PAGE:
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dc.contributor.authorWalsh, Jess
dc.date.accessioned2007-03-30T19:13:05Z
dc.date.available2007-03-30T19:13:05Z
dc.date.issued1999
dc.identifier.urihttp://jhir.library.jhu.edu/handle/1774.2/21062
dc.description.abstractGeographical scholarship on the localization of labor regulation, militant particularism in class struggle, and labor union activity has highlighted the need for workers to contest the scales over which their working lives are produced. Because these analyses have focused on the role of spatial competition and capital mobility in defeating labor struggle, and on the production of scale by manufacturing firms and workers, prescriptions for activism have tended to privilege inter-regional and international labor solidarity and regulatory mechanisms that might allow labor to operate at the same scale as capital, With a case study of service sector activism in the US city of Baltimore, I argue for attention to the metropolitan scale of pro-worker labor market regulation and organizing. By removing local labor activism from a juxtaposition against mobile capital, I add to existing geographies of labor regulation and resistance a theoretical and empirical focus on the importance of “spatial fixes” for workers at the local scale, and highlight the processes through which local struggles can be articulated with each other and with overarching regulation.en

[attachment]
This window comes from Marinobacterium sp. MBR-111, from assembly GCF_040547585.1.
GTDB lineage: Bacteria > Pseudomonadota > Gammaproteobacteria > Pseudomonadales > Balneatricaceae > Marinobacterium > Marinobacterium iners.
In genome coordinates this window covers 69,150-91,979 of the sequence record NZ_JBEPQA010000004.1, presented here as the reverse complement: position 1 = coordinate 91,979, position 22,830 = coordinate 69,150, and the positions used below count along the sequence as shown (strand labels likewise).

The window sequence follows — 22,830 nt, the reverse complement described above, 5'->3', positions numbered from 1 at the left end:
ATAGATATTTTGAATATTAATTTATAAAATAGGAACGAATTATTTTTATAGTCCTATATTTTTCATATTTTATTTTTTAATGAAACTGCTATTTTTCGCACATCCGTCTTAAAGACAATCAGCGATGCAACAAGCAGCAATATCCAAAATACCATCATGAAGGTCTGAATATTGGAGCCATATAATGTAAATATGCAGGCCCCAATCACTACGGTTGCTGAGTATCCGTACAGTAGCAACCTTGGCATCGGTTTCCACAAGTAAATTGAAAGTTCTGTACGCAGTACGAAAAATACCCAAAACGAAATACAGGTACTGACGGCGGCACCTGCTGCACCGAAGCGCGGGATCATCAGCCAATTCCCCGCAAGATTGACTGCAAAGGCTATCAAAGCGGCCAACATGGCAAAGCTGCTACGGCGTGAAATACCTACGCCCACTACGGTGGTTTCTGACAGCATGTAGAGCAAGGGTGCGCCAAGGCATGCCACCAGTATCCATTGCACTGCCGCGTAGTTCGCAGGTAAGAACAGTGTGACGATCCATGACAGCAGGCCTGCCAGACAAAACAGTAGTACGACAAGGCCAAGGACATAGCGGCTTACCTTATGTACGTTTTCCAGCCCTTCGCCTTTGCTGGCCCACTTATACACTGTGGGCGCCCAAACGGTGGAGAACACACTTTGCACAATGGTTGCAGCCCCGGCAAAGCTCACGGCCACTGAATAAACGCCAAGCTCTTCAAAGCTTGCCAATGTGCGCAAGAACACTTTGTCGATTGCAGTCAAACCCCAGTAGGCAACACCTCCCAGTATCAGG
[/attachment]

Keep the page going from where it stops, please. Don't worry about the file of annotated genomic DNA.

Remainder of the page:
dc.language.isoenen
dc.publisherJohns Hopkins University, Institute for Policy Studiesen
dc.subjectEmploymenten
dc.subjectBaltimore, Marylanden
dc.subjectLiving wageen
dc.titleORGANIZING THE SCALE OF LABOR REGULATION IN THE UNITED STATES: SERVICE SECTOR ACTIVISM IN THE CITYen
dc.typeWorking Paperen
dc.description.disclaimerCitations of sources, conclusions, or opinions expressed in this publication are the responsibility of the author and do not reflect the policies or views of staff or others affiliated with the Institute for Policy Studies or Johns Hopkins University.


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